The non-breaking hyphen is used to keep a hyphenated phrase together across a line break. So, for example, the phrase “non-breaking” when occurring at the end of a line would not do this:

non-
breaking

Curated lists on Github

There are a large number of list repositories on Github spanning dozens of subjects. There is a sort of in-joke in the naming convention: they are for the most part named “awesome-{topic}” e.g. awesome-sysadmin. Someone (bayandin) on Github totally beat me to this, but here’s a partial list (unfortunately in no particular order at this time):

sysadmin
python
awesomeness 
java 
node.js 
javascript
tools of the trade
iOS
shell
vim and tmux
ruby
android
android (JStumpp)
big data
php
swift
swift (Wolg)
react
courses
electron
go
data science
svg
flask
machine learning
.NET
front-end development
public datasets
vue.js
django
R
web performance optimization
algorithms
tensorflow
elixir
images
computer vision
networking
mac OS
npm
working remotely
rails
C (not github)
MaterialDesign (google UI visual design philosophy)
UI motion library animations
emacs
READMEs
interview questions
REST
bioinformatics, machine learning, data science, related languages
security
application security
hacking
sci-fi
rust
windows
talks
natural language processing (NLP)
swift education
nodejs (vndmtrx)
internet of things (IoT)
opengl
information security (infosec)

Installing Visual Studio Code on Ubuntu 16.04 using dpkg

Yesterday I posted a note about manually installing the Atom editor on Ubuntu 16.04 using dpkg. A friend recommended that I try out Visual Studio Code for Python development, and I was pleased to discover that it is available in a .deb package for install on Linux. I used the same command to install the VS Code .deb:

foo@manchoo:~/Downloads$ sudo dpkg -i code_1.4.0-1470329130_amd64.deb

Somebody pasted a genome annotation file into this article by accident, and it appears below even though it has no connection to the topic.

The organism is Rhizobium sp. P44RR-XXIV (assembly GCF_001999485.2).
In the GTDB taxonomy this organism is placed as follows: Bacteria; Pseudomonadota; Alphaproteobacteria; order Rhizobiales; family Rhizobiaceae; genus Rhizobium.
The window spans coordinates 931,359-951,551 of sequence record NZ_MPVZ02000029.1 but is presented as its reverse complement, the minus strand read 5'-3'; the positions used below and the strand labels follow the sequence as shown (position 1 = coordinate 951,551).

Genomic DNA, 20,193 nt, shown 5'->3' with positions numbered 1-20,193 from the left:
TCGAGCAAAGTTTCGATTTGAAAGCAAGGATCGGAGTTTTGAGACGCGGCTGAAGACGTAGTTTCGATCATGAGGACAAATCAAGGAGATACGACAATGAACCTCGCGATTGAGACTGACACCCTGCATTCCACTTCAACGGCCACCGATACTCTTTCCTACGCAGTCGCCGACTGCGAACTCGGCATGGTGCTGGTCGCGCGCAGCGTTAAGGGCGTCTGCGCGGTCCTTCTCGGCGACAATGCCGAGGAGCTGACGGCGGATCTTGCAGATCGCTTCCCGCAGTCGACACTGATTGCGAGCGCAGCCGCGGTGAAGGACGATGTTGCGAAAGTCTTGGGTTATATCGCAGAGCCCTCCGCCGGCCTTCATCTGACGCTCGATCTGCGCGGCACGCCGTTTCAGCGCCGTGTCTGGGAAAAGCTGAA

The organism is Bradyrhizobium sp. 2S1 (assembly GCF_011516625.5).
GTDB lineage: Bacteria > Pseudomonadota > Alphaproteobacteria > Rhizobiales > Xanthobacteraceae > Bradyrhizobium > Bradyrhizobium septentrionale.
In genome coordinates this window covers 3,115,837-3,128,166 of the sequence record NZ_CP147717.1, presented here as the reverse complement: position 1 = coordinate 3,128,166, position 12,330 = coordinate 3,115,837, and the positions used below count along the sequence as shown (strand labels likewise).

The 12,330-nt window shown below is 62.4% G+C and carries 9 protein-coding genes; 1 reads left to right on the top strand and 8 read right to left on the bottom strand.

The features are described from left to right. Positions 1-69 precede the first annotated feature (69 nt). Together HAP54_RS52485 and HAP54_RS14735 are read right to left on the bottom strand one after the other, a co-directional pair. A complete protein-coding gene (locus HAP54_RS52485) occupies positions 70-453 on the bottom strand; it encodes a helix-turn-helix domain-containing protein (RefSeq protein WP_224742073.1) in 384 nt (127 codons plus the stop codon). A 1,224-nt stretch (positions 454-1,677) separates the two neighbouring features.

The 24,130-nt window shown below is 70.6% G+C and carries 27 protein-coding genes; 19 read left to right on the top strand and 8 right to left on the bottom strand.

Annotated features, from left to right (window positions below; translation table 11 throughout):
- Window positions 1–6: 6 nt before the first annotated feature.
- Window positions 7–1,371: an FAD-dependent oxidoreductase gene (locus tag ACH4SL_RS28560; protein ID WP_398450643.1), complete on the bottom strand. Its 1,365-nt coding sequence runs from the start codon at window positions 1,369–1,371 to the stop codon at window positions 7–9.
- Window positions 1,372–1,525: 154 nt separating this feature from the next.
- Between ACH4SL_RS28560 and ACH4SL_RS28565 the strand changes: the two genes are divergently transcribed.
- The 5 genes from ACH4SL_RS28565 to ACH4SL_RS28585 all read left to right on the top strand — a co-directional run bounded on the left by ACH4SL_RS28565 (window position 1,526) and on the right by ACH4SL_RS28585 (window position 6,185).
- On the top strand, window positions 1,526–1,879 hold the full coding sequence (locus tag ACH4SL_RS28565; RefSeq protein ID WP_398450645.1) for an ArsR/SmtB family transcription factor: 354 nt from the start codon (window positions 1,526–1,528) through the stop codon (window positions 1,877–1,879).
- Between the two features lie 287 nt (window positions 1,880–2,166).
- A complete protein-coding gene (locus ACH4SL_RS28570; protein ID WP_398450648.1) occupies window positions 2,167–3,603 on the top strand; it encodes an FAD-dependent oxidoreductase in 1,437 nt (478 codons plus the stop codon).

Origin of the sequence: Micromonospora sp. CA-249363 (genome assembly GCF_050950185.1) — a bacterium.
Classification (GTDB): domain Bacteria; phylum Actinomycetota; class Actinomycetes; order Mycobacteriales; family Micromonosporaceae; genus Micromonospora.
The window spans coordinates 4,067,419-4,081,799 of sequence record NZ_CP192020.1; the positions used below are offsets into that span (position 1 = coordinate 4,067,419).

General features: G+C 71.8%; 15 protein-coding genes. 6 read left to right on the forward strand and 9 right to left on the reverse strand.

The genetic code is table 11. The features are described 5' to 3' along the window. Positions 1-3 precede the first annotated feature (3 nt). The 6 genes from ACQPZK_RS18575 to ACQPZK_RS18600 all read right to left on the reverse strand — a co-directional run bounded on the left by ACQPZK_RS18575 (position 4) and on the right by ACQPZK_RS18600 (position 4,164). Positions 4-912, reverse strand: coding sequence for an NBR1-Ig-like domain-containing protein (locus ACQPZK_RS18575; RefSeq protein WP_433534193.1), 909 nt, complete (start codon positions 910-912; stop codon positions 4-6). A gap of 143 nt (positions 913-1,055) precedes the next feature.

[sudo] password for foo: 
Selecting previously unselected package code.
(Reading database ... 303742 files and directories currently installed.)
Preparing to unpack code_1.4.0-1470329130_amd64.deb ...
Unpacking code (1.4.0-1470329130) ...
Setting up code (1.4.0-1470329130) ...
Processing triggers for gnome-menus (3.13.3-6ubuntu3) ...
Processing triggers for desktop-file-utils (0.22-1ubuntu5) ...
Processing triggers for bamfdaemon (0.5.3~bzr0+16.04.20160415-0ubuntu1) ...
Rebuilding /usr/share/applications/bamf-2.index...
Processing triggers for mime-support (3.59ubuntu1) ...
foo@manchoo:~/Downloads$ 

 

Using dpkg to install a local .deb file

The Atom editor is not available via the Ubuntu software repository (i.e. via the apt tool), so it has to be installed by downloading the .deb file (e.g. atom-amd64.deb) and then manually installing. I have had some trouble with the Ubuntu GUI software manager, Ubuntu Software (I am running Ubuntu 16.04) so I prefer the command line when possible.

In order to “manually” install the .deb file I referred to this superuser.com entry, which worked perfectly. My terminal session, from the directory containing the .deb file:

foomanchoo@foomanchoopc:~$ sudo dpkg -i atom-amd64.deb
Selecting previously unselected package atom.
(Reading database ... 299299 files and directories currently installed.)
Preparing to unpack atom-amd64.deb ...
Unpacking atom (1.9.8) ...
Setting up atom (1.9.8) ...
Processing triggers for gnome-menus (3.13.3-6ubuntu3) ...
Processing triggers for desktop-file-utils (0.22-1ubuntu5) ...
Processing triggers for bamfdaemon (0.5.3~bzr0+16.04.20160415-0ubuntu1) ...
Rebuilding /usr/share/applications/bamf-2.index...
Processing triggers for mime-support (3.59ubuntu1) ...
foomanchoo@foomanchoopc:~$

And that’s it. No dependencies, it just installed. See also this unix.stackexchange entry.